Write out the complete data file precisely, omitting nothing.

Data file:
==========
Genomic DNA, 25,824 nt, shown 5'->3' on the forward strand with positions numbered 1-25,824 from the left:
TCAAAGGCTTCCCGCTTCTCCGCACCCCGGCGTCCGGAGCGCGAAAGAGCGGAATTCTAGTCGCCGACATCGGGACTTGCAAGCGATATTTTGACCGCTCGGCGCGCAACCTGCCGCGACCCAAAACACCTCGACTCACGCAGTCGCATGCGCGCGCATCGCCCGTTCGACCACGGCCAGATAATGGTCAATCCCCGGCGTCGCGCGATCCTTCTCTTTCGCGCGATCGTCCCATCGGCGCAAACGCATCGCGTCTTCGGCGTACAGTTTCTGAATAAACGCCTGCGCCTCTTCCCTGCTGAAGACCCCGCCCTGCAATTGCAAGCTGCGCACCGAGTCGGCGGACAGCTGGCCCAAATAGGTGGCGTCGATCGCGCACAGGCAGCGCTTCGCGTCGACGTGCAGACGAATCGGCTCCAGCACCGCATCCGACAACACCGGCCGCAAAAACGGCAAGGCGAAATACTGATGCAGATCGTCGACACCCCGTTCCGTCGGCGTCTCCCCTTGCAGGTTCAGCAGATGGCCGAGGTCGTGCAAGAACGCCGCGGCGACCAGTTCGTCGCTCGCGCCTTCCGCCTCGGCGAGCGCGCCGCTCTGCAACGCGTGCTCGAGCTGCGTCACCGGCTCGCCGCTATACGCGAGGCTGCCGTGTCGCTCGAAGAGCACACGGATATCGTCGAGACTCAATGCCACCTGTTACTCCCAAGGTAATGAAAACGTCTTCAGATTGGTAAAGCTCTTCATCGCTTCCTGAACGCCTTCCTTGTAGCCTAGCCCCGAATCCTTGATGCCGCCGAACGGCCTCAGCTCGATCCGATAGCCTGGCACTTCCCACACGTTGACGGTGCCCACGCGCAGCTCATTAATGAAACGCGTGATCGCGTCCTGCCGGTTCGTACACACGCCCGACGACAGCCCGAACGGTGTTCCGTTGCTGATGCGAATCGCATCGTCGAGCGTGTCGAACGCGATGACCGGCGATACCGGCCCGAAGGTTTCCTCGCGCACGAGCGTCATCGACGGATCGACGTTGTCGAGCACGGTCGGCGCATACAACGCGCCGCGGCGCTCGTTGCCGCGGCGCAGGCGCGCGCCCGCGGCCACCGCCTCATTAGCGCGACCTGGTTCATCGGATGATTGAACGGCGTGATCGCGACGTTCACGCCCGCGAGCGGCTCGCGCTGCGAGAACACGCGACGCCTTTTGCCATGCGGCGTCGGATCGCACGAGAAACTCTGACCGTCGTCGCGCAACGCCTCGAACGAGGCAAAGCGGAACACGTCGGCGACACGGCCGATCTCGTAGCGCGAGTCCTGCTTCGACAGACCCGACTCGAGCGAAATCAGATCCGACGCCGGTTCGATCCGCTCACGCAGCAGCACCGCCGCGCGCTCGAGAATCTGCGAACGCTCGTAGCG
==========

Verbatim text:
Genomic DNA, 25,824 nt, shown 5'->3' on the forward strand with positions numbered 1-25,824 from the left:
TCAAAGGCTTCCCGCTTCTCCGCACCCCGGCGTCCGGAGCGCGAAAGAGCGGAATTCTAGTCGCCGACATCGGGACTTGCAAGCGATATTTTGACCGCTCGGCGCGCAACCTGCCGCGACCCAAAACACCTCGACTCACGCAGTCGCATGCGCGCGCATCGCCCGTTCGACCACGGCCAGATAATGGTCAATCCCCGGCGTCGCGCGATCCTTCTCTTTCGCGCGATCGTCCCATCGGCGCAAACGCATCGCGTCTTCGGCGTACAGTTTCTGAATAAACGCCTGCGCCTCTTCCCTGCTGAAGACCCCGCCCTGCAATTGCAAGCTGCGCACCGAGTCGGCGGACAGCTGGCCCAAATAGGTGGCGTCGATCGCGCACAGGCAGCGCTTCGCGTCGACGTGCAGACGAATCGGCTCCAGCACCGCATCCGACAACACCGGCCGCAAAAACGGCAAGGCGAAATACTGATGCAGATCGTCGACACCCCGTTCCGTCGGCGTCTCCCCTTGCAGGTTCAGCAGATGGCCGAGGTCGTGCAAGAACGCCGCGGCGACCAGTTCGTCGCTCGCGCCTTCCGCCTCGGCGAGCGCGCCGCTCTGCAACGCGTGCTCGAGCTGCGTCACCGGCTCGCCGCTATACGCGAGGCTGCCGTGTCGCTCGAAGAGCACACGGATATCGTCGAGACTCAATGCCACCTGTTACTCCCAAGGTAATGAAAACGTCTTCAGATTGGTAAAGCTCTTCATCGCTTCCTGAACGCCTTCCTTGTAGCCTAGCCCCGAATCCTTGATGCCGCCGAACGGCCTCAGCTCGATCCGATAGCCTGGCACTTCCCACACGTTGACGGTGCCCACGCGCAGCTCATTAATGAAACGCGTGATCGCGTCCTGCCGGTTCGTACACACGCCCGACGACAGCCCGAACGGTGTTCCGTTGCTGATGCGAATCGCATCGTCGAGCGTGTCGAACGCGATGACCGGCGATACCGGCCCGAAGGTTTCCTCGCGCACGAGCGTCATCGACGGATCGACGTTGTCGAGCACGGTCGGCGCATACAACGCGCCGCGGCGCTCGTTGCCGCGGCGCAGGCGCGCGCCCGCGGCCACCGCCTCATTAGCGCGACCTGGTTCATCGGATGATTGAACGGCGTGATCGCGACGTTCACGCCCGCGAGCGGCTCGCGCTGCGAGAACACGCGACGCCTTTTGCCATGCGGCGTCGGATCGCACGAGAAACTCTGACCGTCGTCGCGCAACGCCTCGAACGAGGCAAAGCGGAACACGTCGGCGACACGGCCGATCTCGTAGCGCGAGTCCTGCTTCGACAGACCCGACTCGAGCGAAATCAGATCCGACGCCGGTTCGATCCGCTCACGCAGCAGCACCGCCGCGCGCTCGAGAATCTGCGAACGCTCGTAGCG